Imaging morphing in rhinoplasty (nose job) can be a very powerful tool for preoperative patient education and planning. I am using it now frequently in my cosmetic surgery practice in Austin, Texas. I find that it is one of the best ways to have a discussion with a patient an verify that her/his expectations of the result are reasonable and to confirm that I am understanding the patient’s needs and desires.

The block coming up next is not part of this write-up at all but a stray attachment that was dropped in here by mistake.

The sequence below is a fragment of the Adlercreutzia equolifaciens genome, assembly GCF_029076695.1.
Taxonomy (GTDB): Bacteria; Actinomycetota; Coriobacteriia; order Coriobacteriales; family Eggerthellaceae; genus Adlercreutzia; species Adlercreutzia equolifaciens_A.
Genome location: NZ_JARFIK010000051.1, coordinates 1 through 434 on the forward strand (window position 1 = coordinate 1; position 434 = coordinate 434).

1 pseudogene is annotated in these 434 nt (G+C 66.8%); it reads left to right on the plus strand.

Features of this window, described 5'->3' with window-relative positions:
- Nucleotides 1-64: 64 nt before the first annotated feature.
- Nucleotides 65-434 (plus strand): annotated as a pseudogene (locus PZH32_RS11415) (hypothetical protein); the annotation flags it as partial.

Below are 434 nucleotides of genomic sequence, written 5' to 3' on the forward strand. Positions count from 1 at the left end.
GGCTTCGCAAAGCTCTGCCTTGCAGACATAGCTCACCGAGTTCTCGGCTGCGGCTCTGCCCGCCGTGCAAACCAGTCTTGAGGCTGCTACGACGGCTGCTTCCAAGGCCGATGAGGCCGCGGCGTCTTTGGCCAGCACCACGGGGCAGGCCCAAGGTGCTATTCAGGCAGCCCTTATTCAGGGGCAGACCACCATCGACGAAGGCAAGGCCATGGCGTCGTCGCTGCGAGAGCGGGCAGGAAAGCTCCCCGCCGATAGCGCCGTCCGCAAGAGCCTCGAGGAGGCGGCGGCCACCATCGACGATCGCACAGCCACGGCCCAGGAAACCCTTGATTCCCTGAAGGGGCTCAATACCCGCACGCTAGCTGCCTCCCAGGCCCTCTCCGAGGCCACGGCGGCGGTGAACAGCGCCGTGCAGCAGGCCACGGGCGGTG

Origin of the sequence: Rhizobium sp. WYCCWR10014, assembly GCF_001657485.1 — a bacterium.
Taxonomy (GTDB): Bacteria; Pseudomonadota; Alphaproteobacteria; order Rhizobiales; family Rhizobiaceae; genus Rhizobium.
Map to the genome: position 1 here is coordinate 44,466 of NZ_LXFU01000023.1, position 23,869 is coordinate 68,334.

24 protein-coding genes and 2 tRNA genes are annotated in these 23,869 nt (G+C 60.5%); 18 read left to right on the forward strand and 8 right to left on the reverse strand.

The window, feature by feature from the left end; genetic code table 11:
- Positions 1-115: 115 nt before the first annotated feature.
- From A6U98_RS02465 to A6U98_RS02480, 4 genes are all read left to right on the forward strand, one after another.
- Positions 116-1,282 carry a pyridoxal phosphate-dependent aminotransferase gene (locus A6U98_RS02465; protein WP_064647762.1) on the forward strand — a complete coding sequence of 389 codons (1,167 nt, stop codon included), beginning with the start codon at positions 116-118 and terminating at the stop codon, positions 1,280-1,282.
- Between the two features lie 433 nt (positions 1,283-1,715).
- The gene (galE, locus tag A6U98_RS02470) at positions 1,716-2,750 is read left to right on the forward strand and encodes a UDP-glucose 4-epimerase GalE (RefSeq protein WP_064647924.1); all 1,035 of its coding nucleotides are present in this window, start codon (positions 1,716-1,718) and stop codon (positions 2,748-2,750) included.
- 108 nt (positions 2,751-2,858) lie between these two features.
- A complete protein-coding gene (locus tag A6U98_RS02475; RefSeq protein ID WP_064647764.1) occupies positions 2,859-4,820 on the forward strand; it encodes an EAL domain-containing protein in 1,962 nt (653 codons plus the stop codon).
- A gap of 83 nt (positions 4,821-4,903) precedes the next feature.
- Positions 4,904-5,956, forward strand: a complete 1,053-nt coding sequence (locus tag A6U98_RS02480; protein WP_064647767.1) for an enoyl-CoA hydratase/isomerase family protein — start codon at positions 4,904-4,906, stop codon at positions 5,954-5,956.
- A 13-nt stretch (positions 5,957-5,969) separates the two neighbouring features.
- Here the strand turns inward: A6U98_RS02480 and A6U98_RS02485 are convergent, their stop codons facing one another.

With that said imaging has its limitations. I find that the lateral or profile view is far more helpful than the frontal or portrait view. Also as one can see in this series of photographs results do end up varying from the morphed projection. This is a very early result (1 wk) so with resolution of swelling we will see the final result likely look more like the morphed image. Nevertheless, the imaged results helped in our discussion and thus helped with the high degree of patient satisfaction this patient already has. Given that I already pointed out that this is a very early result, it is a good demonstration of the fact that when a rhinoplasty is preformed precisely, gently, and the patient emerges from anesthesia smoothly, bruising is kept at a minimum. This is even true when the patient has a rhinoplasty (nose job) that requires the bones be “broken” (osteotomies) as this patient did.